Junior Robotics Badge 1: Programming Robots
The Junior robotics badge is similiar to the Brownie level badge. As this year is the first year the badges have been released, using similiar resources for both the Brownies and Juniors is not an issue. Several years from now, when those Brownies become Juniors and want to do the robotic badge as a Junior, that is another story! While using similar resources are fine between the age groups, it is important to scaffold the learning. Girls in grade 5 are vastly different than girls in grade 2.
Second graders can apply what they have previously learned about the meanings of letters and numbers to more complicated material, and begin to develop their analytical abilities even further. In contrast, fifth graders work hard on projects and tasks that require them to draw on the skills and strategies they have been learning in elementary school. School work gets more difficult, as students may have separate teachers for each subject for the first time. Teachers challenge students with long-term projects that require planning and organization. By fifth grade girls have developed the ability to think logically about concrete problems. So, the depth of the learning and activity for the Junior robotics badges needs to be much more advanced than the Brownie robotics badge.
Diving into the badge, step 1 is about how robots work. We are talking about simple machines here again. This might be a time to introduce the girls to some of Leonardo Da Vinci's machines. https://www.mos.org/leonardo/activities
The badge booklet suggests designing a soft landing pad for the Mars Rover and my mind immediately went to Egg Drop experiments. Here is a quick video from NASA on testing the Curiosity Rover's landing system.
The next video I have added has a great description of the physics involved in the egg drop and some options on constraints for your egg drop experiment.
The egg is your Mars Rover. Here is where I would divide them up into pairs and have them work with teams and compete with each other to design a structure to keep the "Rover" safe during landing. Lay out some set materials, whatever you choose from the video ideas or what you can find around your house or in your Girl Scout arts and crafts bins in the closet. These could be straws, small pieces of bubble wrap, cardboard, rubber bands, etc. Give the girls a specific amount of time to create their designs and prototypes, find a space outside where you can drop their egg with its protection devices from a set height. It is important to drop all from the same height, so from the same rung on the ladder or same stair on a stairway. If you are staying true to the engineering design process, I would allow them 10 minutes to do a quick redesign (the iterative process) of their egg protection devices and then retest again.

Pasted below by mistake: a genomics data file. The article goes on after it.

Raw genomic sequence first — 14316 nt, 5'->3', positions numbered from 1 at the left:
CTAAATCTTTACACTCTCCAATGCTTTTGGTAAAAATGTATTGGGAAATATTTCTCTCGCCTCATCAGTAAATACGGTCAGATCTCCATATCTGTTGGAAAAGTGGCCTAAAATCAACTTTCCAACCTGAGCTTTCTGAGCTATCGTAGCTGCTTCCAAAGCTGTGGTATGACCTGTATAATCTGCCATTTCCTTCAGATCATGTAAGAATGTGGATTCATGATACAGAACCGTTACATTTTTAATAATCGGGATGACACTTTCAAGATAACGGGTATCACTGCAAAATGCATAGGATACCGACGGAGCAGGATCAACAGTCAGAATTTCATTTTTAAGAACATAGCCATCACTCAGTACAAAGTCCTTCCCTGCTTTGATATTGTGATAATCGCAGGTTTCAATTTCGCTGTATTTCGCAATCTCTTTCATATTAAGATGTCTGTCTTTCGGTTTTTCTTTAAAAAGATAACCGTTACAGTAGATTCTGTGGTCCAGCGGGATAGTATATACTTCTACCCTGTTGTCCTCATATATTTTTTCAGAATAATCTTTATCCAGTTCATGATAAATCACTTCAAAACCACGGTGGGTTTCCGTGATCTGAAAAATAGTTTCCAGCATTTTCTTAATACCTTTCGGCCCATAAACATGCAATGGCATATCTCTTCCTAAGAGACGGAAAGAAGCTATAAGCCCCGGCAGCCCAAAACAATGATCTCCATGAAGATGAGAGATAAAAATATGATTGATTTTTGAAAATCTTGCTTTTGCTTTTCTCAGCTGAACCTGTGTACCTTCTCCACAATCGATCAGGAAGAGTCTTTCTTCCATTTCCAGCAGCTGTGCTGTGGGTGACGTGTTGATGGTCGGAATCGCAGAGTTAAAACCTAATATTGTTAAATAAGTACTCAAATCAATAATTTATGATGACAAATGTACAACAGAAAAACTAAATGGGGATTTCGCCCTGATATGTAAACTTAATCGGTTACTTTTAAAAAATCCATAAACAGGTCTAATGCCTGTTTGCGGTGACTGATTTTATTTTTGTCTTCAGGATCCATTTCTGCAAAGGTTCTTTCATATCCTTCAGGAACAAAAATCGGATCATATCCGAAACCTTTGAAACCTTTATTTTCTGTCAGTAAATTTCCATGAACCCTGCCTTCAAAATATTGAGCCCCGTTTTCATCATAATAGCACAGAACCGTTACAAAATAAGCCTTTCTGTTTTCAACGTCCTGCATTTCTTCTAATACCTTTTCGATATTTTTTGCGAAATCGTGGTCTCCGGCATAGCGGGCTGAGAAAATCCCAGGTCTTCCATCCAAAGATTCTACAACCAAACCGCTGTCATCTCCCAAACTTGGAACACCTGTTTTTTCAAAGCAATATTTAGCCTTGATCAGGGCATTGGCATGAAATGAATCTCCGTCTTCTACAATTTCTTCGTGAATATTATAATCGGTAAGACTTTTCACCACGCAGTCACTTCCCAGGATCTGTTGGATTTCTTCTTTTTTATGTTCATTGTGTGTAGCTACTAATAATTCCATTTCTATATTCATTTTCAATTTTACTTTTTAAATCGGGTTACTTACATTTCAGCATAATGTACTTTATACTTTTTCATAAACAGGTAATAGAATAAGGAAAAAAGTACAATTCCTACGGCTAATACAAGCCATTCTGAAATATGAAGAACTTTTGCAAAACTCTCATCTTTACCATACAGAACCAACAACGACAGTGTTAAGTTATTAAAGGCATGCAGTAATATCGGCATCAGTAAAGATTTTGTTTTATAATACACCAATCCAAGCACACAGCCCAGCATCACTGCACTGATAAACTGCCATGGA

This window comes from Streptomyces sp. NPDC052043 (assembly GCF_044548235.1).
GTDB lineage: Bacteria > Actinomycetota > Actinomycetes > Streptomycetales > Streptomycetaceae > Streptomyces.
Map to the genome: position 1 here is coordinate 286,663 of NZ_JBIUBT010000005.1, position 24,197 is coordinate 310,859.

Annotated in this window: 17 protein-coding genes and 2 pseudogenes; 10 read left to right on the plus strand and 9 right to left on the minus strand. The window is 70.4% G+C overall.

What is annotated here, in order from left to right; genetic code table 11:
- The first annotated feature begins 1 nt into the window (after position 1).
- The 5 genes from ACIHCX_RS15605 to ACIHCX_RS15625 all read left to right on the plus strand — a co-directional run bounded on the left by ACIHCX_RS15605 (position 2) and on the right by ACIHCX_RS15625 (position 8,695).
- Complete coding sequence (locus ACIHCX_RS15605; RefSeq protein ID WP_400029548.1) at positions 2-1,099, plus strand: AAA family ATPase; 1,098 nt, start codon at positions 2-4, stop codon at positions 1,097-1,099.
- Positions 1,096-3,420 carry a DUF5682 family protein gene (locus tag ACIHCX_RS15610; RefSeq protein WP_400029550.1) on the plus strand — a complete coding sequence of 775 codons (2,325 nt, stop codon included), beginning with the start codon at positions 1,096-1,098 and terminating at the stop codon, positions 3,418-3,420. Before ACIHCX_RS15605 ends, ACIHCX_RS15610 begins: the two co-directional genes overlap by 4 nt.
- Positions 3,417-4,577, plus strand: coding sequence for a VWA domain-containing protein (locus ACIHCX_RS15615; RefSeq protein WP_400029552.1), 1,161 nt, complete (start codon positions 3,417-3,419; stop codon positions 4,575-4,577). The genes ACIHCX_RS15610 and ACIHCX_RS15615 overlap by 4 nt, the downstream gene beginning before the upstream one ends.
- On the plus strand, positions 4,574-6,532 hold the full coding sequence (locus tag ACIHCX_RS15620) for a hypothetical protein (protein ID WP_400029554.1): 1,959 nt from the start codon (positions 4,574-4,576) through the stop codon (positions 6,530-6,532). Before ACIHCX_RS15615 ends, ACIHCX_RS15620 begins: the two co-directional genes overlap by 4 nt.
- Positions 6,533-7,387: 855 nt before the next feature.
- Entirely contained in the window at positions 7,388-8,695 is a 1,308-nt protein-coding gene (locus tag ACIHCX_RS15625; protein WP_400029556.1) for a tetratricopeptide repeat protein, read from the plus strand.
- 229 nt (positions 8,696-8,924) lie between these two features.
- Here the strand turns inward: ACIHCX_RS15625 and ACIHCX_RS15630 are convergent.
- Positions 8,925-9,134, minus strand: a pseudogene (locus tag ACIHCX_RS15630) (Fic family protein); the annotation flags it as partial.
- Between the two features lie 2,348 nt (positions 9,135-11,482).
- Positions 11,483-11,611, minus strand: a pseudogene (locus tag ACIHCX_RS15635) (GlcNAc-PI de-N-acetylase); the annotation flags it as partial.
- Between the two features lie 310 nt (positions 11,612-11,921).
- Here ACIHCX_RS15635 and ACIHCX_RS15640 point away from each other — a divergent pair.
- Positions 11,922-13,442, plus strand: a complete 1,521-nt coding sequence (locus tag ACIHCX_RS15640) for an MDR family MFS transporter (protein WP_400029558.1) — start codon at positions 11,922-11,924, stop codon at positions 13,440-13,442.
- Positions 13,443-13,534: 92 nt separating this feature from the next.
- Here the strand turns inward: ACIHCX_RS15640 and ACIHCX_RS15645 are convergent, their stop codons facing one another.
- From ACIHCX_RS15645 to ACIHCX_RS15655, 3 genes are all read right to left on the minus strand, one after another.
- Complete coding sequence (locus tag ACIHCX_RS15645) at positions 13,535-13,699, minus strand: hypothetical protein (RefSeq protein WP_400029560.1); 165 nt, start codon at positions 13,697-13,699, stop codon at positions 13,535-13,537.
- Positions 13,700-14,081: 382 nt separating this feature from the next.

Step 2 is all about learning about robot sensors and the connections to human senses. This is in line with the previous two age levels which had similiar steps.Check out these
robots with different sensors from Google.
There is always some word or phrase that triggers an idea for me, and in this step it was the final sentence "Relay messages with your fellow Juniors to discover how robots send and receive messages....". I immediately thought of the game telephone, which then triggered two ideas.
When I was running the Program Aide program, I always started with a get to know you/team building activity where I asked the girls to organize themselves into a line by birthday without speaking. Girls needed to use other forms of communication in order to do this. Most realized they could use their hands/fingers or sign language to indicate month and then organize themselves by day of the month. This is a great way to get girls thinking about different communication methods.
The second idea is a modified version of telephone. Girls could relay messages of an action that the final girl in the line would have to complete. This activity would demonstrate the different machines or sensors that a robot has and how the message go from a program to the action through the cogs in the machine.
Now that girls have mastered and understand programming they can complete the Hour of Code through code.org.
As a teacher, when I run Hour of Code, I typically setup an online classroom where each student has their own log in so they can keep track of their progress and print certificates with their name when they complete the hour of code. If you don't log in then progress is not saved but girls could set up their own account with their parents email on their own and use the site as they wish on their own time. Code.org is great because they have several options for users to learn coding, so users can choose a coding activity that meets their interests as well as various levels of learning.
Good Luck and Happy Coding!